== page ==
News   /   Syria

52 civilians killed in US-led strikes in Syria: SOHR

US Rep. Ilhan Omar (D-MN) (L) talks with Speaker of the House Nancy Pelosi (D-CA) during a rally with fellow Democrats before voting on H.R. 1, or the People Act, on the East Steps of the US Capitol on March 08, 2019 in Washington, DC. (AFP photo)
In this file photo, released by the US Air Force, a US F-15E Strike Eagle flies over northern Iraq, after conducting airstrikes in Syria.

At least 52 civilians, including seven children, have been killed and dozens of others injured in an airstrike by the so-called international US-led coalition in northern Syria, a report says. 

The Syrian Observatory for Human Rights (SOHR) reported on Friday that the attack was carried out in the province of Aleppo targeting a village on the eastern banks of the Euphrates River. 

Rami Abdulrahman, who runs the Britain-based group, noted that there were entire families among the dead and wounded. 

"Air strikes by the coalition early on Friday on the village of Birmahle in Aleppo province killed 52 civilians,"  Abdulrahman said.

"Seven children were killed, and 13 people are still trapped in the rubble," he added.

Last month, the observatory reported that the US-led strikes have so far claimed the lives of at least 66 civilians in Syria since they started last September.  

Since September 2014, the US along with its regional allies has been conducting airstrikes against the ISIL Takfiri terrorists inside Syria without any authorization from Damascus or a UN mandate. This is while many of the countries joining the so-called anti-terror coalition, such as Saudi Arabia and Qatar, have been the staunch supporters of the Takfiri elements fighting the Syrian government.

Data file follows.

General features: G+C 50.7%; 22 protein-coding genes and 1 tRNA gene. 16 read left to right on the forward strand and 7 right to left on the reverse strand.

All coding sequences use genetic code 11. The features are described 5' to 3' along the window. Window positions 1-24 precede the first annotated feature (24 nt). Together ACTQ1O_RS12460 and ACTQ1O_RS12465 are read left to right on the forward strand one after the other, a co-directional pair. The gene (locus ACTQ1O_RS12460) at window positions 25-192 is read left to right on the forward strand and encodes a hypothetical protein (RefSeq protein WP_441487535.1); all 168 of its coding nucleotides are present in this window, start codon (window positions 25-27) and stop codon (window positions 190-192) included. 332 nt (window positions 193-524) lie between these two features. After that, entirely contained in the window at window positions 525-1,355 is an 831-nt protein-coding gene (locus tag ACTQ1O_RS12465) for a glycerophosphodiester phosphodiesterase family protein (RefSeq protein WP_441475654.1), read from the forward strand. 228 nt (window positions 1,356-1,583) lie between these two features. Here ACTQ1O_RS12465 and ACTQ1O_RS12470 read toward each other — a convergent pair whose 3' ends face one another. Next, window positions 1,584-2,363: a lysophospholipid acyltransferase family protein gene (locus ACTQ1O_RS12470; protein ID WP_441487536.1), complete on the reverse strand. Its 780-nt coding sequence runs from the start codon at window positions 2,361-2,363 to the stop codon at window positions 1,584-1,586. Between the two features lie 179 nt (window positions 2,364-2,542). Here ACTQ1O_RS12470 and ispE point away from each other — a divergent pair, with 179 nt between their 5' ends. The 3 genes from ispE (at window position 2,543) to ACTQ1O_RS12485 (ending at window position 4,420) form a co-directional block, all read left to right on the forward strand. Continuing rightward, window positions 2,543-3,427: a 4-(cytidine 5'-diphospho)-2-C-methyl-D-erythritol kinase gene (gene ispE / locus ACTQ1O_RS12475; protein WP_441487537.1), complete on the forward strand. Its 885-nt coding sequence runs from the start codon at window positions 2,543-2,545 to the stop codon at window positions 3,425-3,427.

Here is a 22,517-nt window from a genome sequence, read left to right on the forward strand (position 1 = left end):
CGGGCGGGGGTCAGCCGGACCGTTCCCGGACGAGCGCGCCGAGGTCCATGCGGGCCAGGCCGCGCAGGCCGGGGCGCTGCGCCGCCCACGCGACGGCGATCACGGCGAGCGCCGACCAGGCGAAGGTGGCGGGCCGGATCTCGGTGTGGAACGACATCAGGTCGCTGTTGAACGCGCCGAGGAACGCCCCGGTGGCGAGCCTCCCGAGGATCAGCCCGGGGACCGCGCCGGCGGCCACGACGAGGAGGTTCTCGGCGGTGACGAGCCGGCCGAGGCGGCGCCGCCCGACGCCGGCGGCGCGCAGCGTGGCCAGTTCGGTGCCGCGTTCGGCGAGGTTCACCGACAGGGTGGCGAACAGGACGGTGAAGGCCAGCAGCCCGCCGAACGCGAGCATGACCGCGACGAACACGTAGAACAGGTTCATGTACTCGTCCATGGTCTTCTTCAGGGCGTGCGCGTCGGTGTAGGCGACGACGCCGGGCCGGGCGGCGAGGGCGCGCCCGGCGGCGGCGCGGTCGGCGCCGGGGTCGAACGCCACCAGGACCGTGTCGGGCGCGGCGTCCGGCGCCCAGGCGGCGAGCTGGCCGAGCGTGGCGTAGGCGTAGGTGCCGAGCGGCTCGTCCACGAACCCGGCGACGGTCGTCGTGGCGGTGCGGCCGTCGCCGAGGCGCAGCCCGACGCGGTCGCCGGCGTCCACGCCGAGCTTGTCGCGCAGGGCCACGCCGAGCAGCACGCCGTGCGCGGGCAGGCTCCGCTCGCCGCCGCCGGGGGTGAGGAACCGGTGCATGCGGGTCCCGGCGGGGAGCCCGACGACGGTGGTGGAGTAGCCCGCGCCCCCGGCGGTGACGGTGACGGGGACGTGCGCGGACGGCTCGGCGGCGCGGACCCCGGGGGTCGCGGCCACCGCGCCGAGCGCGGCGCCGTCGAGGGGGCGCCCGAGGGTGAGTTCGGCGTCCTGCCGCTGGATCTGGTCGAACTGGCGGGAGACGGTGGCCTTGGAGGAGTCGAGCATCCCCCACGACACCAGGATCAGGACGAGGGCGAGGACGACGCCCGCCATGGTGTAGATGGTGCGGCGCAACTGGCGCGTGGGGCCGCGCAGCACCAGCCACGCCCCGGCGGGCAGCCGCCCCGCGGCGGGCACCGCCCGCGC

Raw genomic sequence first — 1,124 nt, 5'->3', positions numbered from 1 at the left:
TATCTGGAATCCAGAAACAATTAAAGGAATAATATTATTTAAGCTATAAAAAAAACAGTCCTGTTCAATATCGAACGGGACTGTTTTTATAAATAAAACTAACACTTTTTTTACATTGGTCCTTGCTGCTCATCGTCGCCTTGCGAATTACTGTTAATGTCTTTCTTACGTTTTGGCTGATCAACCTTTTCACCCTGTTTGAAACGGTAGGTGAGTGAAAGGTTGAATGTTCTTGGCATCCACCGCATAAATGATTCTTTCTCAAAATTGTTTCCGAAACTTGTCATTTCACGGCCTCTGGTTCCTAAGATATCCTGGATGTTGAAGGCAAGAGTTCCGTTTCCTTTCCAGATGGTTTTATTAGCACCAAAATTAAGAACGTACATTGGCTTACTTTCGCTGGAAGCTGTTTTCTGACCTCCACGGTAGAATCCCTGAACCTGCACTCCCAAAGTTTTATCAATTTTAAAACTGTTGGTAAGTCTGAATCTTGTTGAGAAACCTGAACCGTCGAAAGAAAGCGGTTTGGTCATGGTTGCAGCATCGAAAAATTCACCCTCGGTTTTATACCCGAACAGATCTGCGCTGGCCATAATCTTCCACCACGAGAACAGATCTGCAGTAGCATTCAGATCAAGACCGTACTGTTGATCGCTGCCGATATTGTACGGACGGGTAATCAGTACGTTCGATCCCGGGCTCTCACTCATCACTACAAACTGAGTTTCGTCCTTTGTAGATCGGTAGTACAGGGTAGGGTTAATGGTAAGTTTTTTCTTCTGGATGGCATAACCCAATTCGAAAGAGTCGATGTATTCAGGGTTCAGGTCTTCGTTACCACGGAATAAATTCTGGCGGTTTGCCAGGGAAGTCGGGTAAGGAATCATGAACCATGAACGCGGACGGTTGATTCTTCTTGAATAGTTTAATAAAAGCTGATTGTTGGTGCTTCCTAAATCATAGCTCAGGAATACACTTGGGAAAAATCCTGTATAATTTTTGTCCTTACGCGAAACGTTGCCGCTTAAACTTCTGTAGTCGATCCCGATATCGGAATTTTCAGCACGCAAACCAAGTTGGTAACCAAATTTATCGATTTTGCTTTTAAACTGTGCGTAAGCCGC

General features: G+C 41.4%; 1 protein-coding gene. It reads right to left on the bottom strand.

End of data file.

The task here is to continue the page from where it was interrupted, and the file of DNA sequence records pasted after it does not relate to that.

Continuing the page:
The airstrikes by the US and its allies are an extension of the US-led aerial campaign against the ISIL positions in Iraq, which started in August 2014.  

Syrian President Bashar al-Assad said during an interview in March that the US-led military campaign does not aim to “do away” with the terror group.  

Syrian President Bashar al-Assad © AFP


“It is possible that some of these countries don't want ISIS (ISIL) expansion in Syria and Iraq, but they apparently don't want to do away with the ISIS. They want to use this terrorist structure for threatening and blackmailing other countries,” Interfax news agency on March 26 quoted him as saying. 

Noting that a “serious anti-terrorist operation” has not started yet, Assad said, “In terms of politics, an anti-terrorist coalition cannot consist of the state countries that support terrorism.” 

The ISIL terrorists currently control parts of Syria and Iraq. They have committed terrible atrocities in both countries, including mass executions and beheading of local residents as well as foreign nationals. 


Press TV’s website can also be accessed at the following alternate addresses:

Press TV News Roku